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Two things occurred after this article was originally written that I believe you will find a blessing. When Laura was interviewed by NBC asked how she kept her composure during such competitive tension, she replied, "I can do all things through Christ who strengthens me." (Philippians 4:13) When she returned to the states, the first place she went was not to appear on the talk shows or go to the media centers for interviews. Instead, she went home to the Woodlands, Texas to say "Thank you" to all the people who had made her gold medal opportunity possible.
The Ones You Didn't See

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    Note: Forgive my regional bias, but those of us in Austin, Texas sat on the edge of our seat as one of “our” Austin-connection athletes surprised, delighted, and dazzled us.

    Laura Wilkinson had broken three bones in her foot during dry land training in March, causing her to miss 7 weeks of vital training before the Olympics. Laura managed to win the U.S. trials and qualified for the final round of dives in the Olympics. She entered the final round of the 10-Meter Platform trailing both the powerful Chinese divers and two very good Canadian divers. Her chances of even winning a medal seemed very slim, but we were hollering at the TV set, rooting her on, when a most surprising thing happened. She nailed her third dive while the divers ahead of her in the standings faltered. Suddenly she found herself in first place, and diving ahead of the other key divers on her last two rotations.

    The pressure for the five competitors was crushing, but Laura held form and hit a great fourth dive and kept her lead. Then going into the final dive, she climbed the platform, kicked off her protective shoe from her damaged foot, looked out over the water, and then did something no one would have never imagined under such incredible pressure. She looked down into the crowd, waved, and smiled broadly, before making the most important dive of her career. She was having a blast and sharing it with many of the people who helped get her to this moment. She nailed her final dive and was awarded the gold medal.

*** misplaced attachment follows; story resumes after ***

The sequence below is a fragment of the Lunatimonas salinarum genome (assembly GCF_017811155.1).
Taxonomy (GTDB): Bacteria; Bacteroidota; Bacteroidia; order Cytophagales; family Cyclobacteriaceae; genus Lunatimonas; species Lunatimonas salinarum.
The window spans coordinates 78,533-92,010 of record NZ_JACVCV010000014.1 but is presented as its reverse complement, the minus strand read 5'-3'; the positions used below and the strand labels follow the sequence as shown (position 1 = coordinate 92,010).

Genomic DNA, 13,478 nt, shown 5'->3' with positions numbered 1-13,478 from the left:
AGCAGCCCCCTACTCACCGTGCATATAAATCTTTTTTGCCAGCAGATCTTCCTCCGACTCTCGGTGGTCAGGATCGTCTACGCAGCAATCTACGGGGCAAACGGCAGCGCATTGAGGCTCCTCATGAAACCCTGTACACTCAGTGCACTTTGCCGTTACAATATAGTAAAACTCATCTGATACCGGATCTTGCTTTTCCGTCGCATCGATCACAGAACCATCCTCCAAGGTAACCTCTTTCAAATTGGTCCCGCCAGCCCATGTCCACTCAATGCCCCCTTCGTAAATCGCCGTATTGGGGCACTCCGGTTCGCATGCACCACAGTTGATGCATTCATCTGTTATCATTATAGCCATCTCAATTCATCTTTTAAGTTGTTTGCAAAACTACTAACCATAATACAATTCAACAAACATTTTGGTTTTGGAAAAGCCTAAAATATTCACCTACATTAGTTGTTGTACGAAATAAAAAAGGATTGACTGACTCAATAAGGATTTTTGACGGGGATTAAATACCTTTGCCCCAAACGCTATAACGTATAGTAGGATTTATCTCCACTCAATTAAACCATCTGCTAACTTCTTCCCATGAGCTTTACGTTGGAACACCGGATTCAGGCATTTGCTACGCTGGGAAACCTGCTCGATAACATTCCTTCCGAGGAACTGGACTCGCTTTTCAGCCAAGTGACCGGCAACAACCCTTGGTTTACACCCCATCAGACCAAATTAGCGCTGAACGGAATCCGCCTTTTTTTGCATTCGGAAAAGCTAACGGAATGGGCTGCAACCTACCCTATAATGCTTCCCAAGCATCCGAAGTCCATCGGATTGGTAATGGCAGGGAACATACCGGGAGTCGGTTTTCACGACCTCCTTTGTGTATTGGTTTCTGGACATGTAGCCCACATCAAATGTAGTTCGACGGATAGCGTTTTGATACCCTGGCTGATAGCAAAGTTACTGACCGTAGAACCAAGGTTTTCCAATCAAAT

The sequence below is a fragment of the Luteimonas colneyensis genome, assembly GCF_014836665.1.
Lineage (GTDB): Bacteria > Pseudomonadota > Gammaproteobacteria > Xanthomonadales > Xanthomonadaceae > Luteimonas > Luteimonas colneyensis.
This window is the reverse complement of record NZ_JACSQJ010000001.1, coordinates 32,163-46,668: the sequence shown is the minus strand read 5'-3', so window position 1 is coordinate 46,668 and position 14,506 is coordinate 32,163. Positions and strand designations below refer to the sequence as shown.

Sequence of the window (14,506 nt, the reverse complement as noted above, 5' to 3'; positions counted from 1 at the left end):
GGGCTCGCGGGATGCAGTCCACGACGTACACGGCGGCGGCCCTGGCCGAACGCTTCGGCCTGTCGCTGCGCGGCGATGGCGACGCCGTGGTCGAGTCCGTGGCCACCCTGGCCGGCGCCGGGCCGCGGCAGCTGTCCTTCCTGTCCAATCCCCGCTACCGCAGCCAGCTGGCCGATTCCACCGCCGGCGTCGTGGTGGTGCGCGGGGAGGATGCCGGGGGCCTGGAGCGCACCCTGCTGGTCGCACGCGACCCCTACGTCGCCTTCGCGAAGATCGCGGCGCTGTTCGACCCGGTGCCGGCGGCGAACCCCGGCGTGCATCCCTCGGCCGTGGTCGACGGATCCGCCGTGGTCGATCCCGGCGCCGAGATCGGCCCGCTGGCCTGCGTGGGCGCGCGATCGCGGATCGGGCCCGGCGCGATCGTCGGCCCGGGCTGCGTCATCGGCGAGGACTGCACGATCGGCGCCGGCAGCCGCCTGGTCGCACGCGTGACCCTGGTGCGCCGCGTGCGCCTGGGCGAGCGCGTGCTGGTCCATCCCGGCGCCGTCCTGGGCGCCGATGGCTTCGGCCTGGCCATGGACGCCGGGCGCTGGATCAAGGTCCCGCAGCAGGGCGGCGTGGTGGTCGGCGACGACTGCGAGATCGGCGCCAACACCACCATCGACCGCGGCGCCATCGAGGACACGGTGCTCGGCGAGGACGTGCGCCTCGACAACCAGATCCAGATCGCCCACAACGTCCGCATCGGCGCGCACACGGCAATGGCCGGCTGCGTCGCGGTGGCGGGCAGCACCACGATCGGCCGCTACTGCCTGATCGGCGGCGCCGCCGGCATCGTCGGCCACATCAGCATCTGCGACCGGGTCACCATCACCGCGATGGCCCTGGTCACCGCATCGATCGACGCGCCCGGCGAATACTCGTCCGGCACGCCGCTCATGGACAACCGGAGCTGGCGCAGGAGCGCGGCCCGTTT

Laura’s smile and wave, shared under the crushing pressure of the moment and before her victory was assured, captured my heart. The TV cameras had repeatedly cut away to her parents in the stands — her dad videotaping every dive and her mom unable to look because she was too nervous to watch — and her coach at poolside. It was clear that Laura’s smile and wave were directed at them, and to the hundreds of others who had helped get her to this moment.

Behind each medal lies a host of unknown sacrifices.     Laura realized what many seem to forget. All the superstar athletes — as well as those who competed but never made the finals or the victory stand — owed their opportunity to a large contingent of people who made the moment possible. Yes, the athlete had to do the hard work of training and competing and holding it together under the pressure, but none of them could have gotten there alone. There were coaches, friends, family, training partners, teams, neighbors, communities, and even nations that supported, encouraged, financed, and provided the facilities for them to train and compete. Behind each medal lies a host of unknown sacrifices and deeply supportive and proud people.

    Today, we live in a star addicted culture. We carry this bias with us into our churches. We hold up preachers, authors, and singers as our superstars. When they fall, we’re embarrassed and angry, but we go find us another one. In the process, the people that Jesus values most highly, the ones who are greatest in his Kingdom, often get overlooked and undervalued. “The greatest in my Kingdom is the servant of all,” Jesus repeatedly said.

    So if you are looking for someone to value, by all means thank God for the gifted and well-known public figures of faith. At the same time, please don’t forget that they are where they are, and they have the impact they do, because there are hundreds of others who have made a host of sacrifices and have been deeply supportive with their finances, their efforts, their faithfulness, and their prayers.

    And if you are one of those whose ministry is public, make sure you know that it is only by God’s grace and the support of so many others that you are blessed to be where you are. And please, make sure that you share your smile, your wave, and your thanks for those who have paid the price for your ministry to be effective.

    Let’s remember that it’s often the ones that others didn’t see that did the most to provide us the opportunity for the moment and the victory.

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A full archive of past articles by Phil Ware is maintained.
See Also...
Related Heartlight Resources:
Hall of Fame
Related External Pages:
Laura's Bio
Gold Medal Coverage

About the Author...
Phil Ware is minister of the Word at Westover Hills Church of Christ in Austin, Texas. For the past 4 years, he has also been co-editor of HEARTLIGHT Magazine. For more details, click here.

Title: "The Ones You Didn't See"
Author: Phil Ware
Publication Date: October 9, 2000



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